In collaboration with three civil society organizations in South Africa—AltAdvisory, Acacia Economics, and the Right2Know Campaign—the Clinic conducted in country-fact finding and drafted a public report on access to the internet in South African schools. The divide in education quality created by apartheid persists and corresponds to a ‘digital divide’—a divide between those who have access to electronic information and communications technology (ICT) and those who do not. To bridge this divide, the South African Government has attempted to implement connectivity plans with a special focus on schools. The Clinic conducted research to identify the scope of the problem, the impact of the digital divide on students, as well as research to evaluate implementation of existing government policies on connectivity. Clinic faculty and students traveled to South Africa and visited schools in the rural regions of Limpopo, conducting interviews with principals, teachers and students on internet access and its role in promoting the students’ right to education. Clinic team members also met with relevant government stakeholders in Johannesburg and Pretoria, as well as representatives of regulatory agencies, service operators, and civil society engaged on these issues.
The Clinic also worked with the ACLU Human Rights Program and Women’s Rights Project on a submission to the Inter-American Commission on Human Rights on the rights of domestic workers of diplomats in the United States. Nearly ten years ago, the ACLU submitted the initial petition to the Inter-American Commission on Human Rights (IACHR) identifying the human rights violations of domestic workers that have resulted from the immunity granted to diplomats when it comes to treatment of their workers and the lack of administrative measures adopted to remedy the existing imbalance of power. The US Government finally responded to the petition last year. The Clinic worked with the ACLU to draft a response to the State Departments submission, analyzing developments in law and policy over the last ten years. The response was submitted in May 2019. We made a request for oral hearings on the case.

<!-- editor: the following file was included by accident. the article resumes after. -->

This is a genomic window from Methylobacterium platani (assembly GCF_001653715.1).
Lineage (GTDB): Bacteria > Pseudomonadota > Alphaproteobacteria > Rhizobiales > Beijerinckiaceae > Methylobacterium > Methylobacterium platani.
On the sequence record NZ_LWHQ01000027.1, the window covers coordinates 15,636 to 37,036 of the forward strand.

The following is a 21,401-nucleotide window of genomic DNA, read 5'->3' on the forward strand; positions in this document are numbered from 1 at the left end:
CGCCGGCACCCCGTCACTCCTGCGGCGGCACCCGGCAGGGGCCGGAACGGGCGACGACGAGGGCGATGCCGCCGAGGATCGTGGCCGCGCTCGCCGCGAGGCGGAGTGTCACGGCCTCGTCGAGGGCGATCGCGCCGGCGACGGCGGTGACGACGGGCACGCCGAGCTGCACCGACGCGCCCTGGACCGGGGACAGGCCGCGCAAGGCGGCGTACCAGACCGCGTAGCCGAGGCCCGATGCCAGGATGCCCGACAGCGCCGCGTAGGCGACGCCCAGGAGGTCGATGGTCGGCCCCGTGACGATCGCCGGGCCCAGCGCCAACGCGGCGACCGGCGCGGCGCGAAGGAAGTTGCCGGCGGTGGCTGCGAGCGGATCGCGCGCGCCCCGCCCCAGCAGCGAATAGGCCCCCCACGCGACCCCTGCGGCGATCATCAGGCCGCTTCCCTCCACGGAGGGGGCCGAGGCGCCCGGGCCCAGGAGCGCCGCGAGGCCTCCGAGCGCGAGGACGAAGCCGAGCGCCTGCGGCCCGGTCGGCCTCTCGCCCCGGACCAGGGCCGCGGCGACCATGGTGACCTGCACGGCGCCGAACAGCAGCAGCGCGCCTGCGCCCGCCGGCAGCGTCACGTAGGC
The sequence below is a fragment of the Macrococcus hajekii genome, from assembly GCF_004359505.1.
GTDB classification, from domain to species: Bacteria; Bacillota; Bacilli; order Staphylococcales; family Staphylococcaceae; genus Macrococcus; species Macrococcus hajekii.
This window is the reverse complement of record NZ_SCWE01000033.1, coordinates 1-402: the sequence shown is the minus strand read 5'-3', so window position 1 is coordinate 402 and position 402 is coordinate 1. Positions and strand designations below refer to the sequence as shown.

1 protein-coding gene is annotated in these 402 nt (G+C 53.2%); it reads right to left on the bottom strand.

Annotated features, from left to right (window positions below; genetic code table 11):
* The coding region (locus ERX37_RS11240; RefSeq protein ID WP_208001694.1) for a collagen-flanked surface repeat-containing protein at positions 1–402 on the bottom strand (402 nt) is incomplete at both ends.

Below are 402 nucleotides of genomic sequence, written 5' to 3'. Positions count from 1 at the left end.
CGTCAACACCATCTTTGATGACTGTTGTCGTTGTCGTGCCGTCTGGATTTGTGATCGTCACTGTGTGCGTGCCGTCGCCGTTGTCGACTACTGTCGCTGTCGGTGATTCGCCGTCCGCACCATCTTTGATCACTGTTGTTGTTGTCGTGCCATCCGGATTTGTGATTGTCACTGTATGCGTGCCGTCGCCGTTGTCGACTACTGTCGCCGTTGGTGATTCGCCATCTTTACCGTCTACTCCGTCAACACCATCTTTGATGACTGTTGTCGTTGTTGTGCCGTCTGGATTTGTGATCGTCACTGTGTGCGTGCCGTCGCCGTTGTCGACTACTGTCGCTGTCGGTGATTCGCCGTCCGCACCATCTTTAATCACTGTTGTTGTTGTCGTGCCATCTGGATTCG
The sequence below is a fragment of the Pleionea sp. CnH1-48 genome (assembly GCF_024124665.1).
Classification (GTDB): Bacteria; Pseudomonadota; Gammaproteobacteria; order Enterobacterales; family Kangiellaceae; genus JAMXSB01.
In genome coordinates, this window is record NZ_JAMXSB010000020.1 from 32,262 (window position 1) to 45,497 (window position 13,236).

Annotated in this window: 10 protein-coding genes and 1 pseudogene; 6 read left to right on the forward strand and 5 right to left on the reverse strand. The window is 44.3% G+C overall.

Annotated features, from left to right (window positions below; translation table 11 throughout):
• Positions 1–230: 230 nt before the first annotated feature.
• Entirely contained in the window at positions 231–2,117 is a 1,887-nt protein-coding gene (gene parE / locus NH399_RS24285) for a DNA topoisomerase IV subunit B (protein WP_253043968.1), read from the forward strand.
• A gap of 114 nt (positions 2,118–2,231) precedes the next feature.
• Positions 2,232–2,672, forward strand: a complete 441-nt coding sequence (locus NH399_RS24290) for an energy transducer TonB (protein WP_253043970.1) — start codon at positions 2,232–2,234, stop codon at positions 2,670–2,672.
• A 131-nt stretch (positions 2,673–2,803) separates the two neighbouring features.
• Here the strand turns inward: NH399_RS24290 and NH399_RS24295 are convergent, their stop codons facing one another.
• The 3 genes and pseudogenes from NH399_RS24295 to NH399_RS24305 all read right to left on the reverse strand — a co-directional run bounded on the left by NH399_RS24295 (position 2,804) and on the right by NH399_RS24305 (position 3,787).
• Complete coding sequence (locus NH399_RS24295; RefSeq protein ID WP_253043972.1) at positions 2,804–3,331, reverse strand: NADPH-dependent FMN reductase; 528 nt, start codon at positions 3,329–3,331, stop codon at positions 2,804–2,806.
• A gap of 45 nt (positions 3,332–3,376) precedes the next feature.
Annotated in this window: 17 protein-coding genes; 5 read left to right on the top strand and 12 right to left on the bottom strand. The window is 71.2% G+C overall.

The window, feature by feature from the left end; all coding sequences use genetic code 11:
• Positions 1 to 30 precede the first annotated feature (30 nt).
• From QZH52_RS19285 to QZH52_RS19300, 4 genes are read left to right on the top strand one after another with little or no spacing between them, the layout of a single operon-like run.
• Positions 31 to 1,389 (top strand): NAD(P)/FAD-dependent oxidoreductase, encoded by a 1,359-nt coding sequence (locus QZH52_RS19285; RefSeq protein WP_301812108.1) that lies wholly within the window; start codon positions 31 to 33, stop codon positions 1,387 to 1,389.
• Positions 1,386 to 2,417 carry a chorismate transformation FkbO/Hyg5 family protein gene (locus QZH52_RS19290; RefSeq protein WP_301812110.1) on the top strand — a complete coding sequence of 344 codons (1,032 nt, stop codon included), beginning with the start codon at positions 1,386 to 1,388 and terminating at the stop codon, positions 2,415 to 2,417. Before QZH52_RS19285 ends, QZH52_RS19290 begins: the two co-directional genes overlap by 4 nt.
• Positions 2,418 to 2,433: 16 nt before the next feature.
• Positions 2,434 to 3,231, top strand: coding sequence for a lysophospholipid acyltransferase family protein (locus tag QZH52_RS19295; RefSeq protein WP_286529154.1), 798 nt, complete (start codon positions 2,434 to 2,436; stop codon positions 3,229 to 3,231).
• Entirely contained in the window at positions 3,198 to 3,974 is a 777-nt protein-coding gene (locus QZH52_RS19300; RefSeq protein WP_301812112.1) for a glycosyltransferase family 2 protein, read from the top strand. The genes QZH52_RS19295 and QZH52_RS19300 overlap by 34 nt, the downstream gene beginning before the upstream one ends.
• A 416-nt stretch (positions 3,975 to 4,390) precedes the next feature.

The Clinic drafted a memo for the Law Office of the Cook County Public Defender to inform their internal deliberations on whether the PDs office could provide representation at immigration detention hearings. The Clinic reviewed empowering legislation, as well as existing programs offered by the Bronx Defender and the San Francisco Public Defender to analyze the feasibility of and policy considerations for establishing such a unit within the Cook County PDs office. The memo drafted by the Clinic was shared at a meeting between the Public Defender and members of the Resurrection Project, the Westside Justice Center and Illinois Business Immigration Coalition. Members of President Preckwinkle’s staff were informed of the Public Defenders visions and the legal and policy analysis, and appropriations to staff an immigration detention hearing representation unit will be requested in the FY 2020 budget.